The first Moutasaref was the Armenian Christian Daoud Pasha and who was promoted to Mushir or Marechal, the first highest rank bestowed on a Christian in the Ottoman army.

 

8 Years After Committing Suicide: Man Found Dead In His Apartment

Posted on Weird News this Oct. 23, 2013 “Man Found Dead In His Apartment 8 Years After Apparent Suicide”

A man who recently purchased an apartment in France experienced quite the shock when he opened the door of his new abode and found the previous tenant’s body inside. (The Realtor never visited the property? And who showed the property before the purchase?)

According to Le Parisien, a man was recently found dead in a Bussy-Saint-Georges flat, 8 years after an apparent suicide.

On Wednesday, police identified the body as Thomas Ngin, a Cambodian man who worked as a security guard before his death in 2005.

Ngin, who would have turned 50 this year, is believed to have hanged himself after he was let go from his job.

Since Ngin had previously cut ties with this family, there was no one to report him missing, Radio France Internationale reports.

His mummified corpse was not discovered until last Friday, when a locksmith and the new owner of the apartment entered the property, according to local reports. Ngin was found hanging by a bed sheet behind the front door.

While it may seem outlandish that Ngin’s corpse was undisturbed for eight years, as France’s The Local notes, there have been several recent reports of bodies being found months or years later.

In Ngin’s case, though bills and letters piled up throughout the years, it appears no one attempted to enter the apartment.

As Le Parisien reports, neighbors knocked on his door and emptied out his mailbox at times but assumed he had left the country.

Receiving no response from the tenant, the resident’s association ultimately decided to sell the property.

But with debts mounting against Ngin, it was instead seized by his bank and sold at auction earlier this month. It wasn’t until days later, when the new owner came to clean out the apartment, that the gruesome discovery was made.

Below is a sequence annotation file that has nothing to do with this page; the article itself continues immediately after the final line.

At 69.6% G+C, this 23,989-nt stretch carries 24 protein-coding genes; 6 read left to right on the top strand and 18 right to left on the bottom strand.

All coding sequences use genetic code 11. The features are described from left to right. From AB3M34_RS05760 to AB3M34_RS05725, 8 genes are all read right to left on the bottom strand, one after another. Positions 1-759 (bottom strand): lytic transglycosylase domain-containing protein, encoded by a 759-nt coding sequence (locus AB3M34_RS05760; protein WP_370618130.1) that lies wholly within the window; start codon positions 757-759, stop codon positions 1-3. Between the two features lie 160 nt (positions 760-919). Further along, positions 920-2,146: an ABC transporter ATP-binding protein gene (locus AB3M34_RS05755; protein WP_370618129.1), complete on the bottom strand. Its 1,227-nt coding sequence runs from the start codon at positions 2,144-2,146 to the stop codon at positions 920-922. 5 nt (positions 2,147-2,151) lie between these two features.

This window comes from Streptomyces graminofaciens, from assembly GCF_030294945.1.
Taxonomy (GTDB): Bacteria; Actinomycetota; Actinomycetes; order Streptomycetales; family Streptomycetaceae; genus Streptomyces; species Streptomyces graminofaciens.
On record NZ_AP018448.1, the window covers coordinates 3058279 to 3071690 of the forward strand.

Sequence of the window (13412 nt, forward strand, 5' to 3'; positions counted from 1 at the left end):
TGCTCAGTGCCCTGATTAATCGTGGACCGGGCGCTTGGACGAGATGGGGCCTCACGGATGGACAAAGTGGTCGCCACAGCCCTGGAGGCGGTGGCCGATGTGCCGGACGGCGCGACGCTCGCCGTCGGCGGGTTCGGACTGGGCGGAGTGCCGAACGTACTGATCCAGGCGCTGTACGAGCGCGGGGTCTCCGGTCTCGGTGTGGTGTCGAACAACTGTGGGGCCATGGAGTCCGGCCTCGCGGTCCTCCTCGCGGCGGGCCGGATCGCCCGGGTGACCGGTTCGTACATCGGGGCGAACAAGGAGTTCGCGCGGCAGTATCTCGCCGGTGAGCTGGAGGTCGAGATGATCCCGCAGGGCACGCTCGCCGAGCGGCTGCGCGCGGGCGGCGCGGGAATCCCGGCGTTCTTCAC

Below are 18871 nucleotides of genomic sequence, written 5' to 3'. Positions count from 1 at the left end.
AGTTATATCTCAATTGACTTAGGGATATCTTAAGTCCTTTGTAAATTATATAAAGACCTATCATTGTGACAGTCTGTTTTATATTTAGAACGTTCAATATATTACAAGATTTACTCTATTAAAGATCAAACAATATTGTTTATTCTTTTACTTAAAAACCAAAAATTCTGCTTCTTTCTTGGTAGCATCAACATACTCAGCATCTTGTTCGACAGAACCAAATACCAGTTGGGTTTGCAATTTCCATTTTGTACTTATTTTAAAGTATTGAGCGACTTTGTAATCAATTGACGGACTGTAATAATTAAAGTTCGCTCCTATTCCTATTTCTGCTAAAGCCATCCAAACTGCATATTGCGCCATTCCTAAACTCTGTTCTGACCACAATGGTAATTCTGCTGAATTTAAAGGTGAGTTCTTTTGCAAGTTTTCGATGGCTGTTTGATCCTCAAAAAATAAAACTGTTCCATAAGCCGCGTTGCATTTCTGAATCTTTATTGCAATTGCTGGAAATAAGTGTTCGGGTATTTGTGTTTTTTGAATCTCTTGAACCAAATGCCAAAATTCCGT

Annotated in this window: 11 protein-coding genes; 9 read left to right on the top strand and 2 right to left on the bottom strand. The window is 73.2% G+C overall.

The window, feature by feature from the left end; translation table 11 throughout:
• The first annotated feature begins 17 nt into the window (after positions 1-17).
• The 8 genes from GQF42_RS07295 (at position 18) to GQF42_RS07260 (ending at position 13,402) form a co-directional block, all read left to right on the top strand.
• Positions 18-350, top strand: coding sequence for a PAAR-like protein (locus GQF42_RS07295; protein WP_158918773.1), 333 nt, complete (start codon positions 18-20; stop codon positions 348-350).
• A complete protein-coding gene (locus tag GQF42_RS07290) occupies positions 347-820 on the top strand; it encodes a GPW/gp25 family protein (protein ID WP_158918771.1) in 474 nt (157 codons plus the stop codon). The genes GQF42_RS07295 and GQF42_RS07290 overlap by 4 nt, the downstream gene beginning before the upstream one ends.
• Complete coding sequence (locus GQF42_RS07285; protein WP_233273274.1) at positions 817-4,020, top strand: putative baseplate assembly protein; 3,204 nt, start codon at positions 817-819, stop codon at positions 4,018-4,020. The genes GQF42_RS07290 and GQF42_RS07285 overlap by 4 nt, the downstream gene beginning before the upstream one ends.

This is the tragedy of the greater Paris area,” a source familiar with the case told the Agence France-Presse, “that capacity of being isolated in the middle of the crowd.”

Need help? In the U.S., call 1-800-273-8255 for the National Suicide Prevention Lifeline.

Where Kids Sleep around the world?

Pinar posted this Nov. 26, 2013

Portraits of Children Around the World and Where They Sleep

Alex, 9, Rio de Janeiro, Brazil

Where Children Sleep is an eye-opening project by photographer James Mollison that takes a look at children from all across the globe and the diverse environments they go to sleep in.

The series presents a portrait of each child or adolescent accompanied by a shot of their bedrooms. While some have a bounty of possessions and a lavish bed to rest their head on at night, the images reveal that some are not as fortunate.

Mollison gives an intimate perspective of these children, offering some sense of their lifestyle through their personal bedroom.

At times, it can be difficult to even refer to the space they sleep in as a bedroom as there is no actual bed. In the case of Bilal, a 6-year-old Bedouin shepherd boy, the young boy is left to sleep “outdoors with his father’s herd of goats.”

Alternatively, 4-year-old Kaya in Tokyo is adorned in frilly dresses that her mother spends $1,000 on every month, which is reflected in the abundance of toys and luxury items that fill her room.

The series is currently available as a photo essay and fine art book that offers a variety of lifestyles, as seen through the portraits of children and their bedrooms.


Anonymous, 9, Ivory Coast


Indira, 7, Kathmandu, Nepal


Dong, 9, Yunnan, China


Ahkohxet, 8, Amazonia, Brazil


Alyssa, 8, Harlan County, USA


Li, 10, Beijing, China


Bilal, 6, Wadi Abu Hindi, The West Bank


Joey, 11, Kentucky, USA


Kaya, 4, Tokyo, Japan


Jaime, 9, New York, USA


Ryuta 10, Tokyo, Japan


Nantio, 15, Lisamis, Northern Kenya


Kana,16, Tokyo, Japan

James Mollison website

Teens attack people just for fun: The ‘Knockout game’

Pennsylvania schoolteacher Jim Addlespurger was walking home, when a group of teenagers knocked him out in broad daylight with no warning at all. He dropped face-down to the curb.

It’s called the “knockout game”: teenagers knocking people out for the fun of it. They even target women and children.

Cases are piling up, and police are on high alert.

‘Knockout game’: Teens attack innocent people just for fun

Jeff Rossen and Avni Patel posted this Nov. 25, 2013

Addlespurger said “I was hit with one punch that knocked me to the cold concrete.  It’s a horrific thing to see, and I’m fortunate that I’m alive here to tell you about it.”  He has since recovered from the attack, which was caught on video.